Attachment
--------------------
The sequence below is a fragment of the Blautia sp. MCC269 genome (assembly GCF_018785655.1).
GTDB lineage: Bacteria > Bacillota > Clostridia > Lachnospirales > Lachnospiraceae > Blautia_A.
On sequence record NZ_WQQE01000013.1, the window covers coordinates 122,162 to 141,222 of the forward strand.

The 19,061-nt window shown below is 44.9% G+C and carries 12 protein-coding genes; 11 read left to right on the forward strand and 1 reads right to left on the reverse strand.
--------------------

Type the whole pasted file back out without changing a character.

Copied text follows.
The sequence below is a fragment of the Blautia sp. MCC269 genome (assembly GCF_018785655.1).
GTDB lineage: Bacteria > Bacillota > Clostridia > Lachnospirales > Lachnospiraceae > Blautia_A.
On sequence record NZ_WQQE01000013.1, the window covers coordinates 122,162 to 141,222 of the forward strand.

The 19,061-nt window shown below is 44.9% G+C and carries 12 protein-coding genes; 11 read left to right on the forward strand and 1 reads right to left on the reverse strand.